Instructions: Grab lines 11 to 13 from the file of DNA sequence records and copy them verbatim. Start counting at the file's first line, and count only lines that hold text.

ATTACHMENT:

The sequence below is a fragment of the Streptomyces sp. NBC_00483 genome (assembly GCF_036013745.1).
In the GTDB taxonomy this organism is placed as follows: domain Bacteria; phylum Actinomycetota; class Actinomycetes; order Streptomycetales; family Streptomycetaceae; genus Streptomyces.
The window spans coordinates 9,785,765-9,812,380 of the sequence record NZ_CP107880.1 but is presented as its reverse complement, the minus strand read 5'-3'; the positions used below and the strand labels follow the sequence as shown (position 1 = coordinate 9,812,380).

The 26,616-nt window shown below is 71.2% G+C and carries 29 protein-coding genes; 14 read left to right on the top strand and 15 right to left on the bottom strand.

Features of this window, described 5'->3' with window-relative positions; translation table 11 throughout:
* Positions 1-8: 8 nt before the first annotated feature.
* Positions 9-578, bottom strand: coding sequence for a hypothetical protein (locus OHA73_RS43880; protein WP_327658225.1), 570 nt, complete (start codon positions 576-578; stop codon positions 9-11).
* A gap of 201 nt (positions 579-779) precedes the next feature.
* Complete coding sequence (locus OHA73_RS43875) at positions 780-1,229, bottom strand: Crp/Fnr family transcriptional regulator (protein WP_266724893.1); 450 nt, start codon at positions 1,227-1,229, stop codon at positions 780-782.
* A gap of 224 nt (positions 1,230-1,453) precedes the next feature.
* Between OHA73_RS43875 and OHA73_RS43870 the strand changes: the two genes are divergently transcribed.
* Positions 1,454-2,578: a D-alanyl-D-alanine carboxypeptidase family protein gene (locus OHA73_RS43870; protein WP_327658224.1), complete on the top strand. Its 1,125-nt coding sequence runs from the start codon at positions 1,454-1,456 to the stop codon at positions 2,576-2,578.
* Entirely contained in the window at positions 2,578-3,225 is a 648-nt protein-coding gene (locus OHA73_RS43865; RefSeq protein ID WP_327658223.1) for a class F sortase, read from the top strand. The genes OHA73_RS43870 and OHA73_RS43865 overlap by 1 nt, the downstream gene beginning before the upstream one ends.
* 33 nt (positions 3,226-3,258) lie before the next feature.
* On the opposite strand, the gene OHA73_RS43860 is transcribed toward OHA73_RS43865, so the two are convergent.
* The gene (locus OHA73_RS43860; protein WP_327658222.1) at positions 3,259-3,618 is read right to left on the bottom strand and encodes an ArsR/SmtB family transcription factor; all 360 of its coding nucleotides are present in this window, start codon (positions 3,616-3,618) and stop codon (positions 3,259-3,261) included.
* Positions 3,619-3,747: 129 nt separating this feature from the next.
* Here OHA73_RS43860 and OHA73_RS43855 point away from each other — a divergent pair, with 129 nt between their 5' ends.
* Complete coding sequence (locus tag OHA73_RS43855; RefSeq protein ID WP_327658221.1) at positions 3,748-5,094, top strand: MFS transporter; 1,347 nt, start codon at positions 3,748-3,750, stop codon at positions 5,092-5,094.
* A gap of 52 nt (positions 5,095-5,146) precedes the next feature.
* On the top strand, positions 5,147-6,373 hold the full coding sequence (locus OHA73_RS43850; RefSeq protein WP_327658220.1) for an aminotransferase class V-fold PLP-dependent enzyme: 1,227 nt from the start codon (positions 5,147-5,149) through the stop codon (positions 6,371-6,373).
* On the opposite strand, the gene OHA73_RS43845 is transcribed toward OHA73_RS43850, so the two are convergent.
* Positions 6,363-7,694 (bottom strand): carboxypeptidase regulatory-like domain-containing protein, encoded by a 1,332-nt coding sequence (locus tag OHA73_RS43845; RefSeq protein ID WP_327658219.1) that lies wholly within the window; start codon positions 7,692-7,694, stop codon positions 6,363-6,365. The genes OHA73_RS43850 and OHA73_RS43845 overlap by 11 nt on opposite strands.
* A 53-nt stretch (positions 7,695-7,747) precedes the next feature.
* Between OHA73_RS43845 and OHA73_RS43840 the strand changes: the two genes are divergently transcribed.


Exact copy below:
* Between OHA73_RS43875 and OHA73_RS43870 the strand changes: the two genes are divergently transcribed.
* Positions 1,454-2,578: a D-alanyl-D-alanine carboxypeptidase family protein gene (locus OHA73_RS43870; protein WP_327658224.1), complete on the top strand. Its 1,125-nt coding sequence runs from the start codon at positions 1,454-1,456 to the stop codon at positions 2,576-2,578.
* Entirely contained in the window at positions 2,578-3,225 is a 648-nt protein-coding gene (locus OHA73_RS43865; RefSeq protein ID WP_327658223.1) for a class F sortase, read from the top strand. The genes OHA73_RS43870 and OHA73_RS43865 overlap by 1 nt, the downstream gene beginning before the upstream one ends.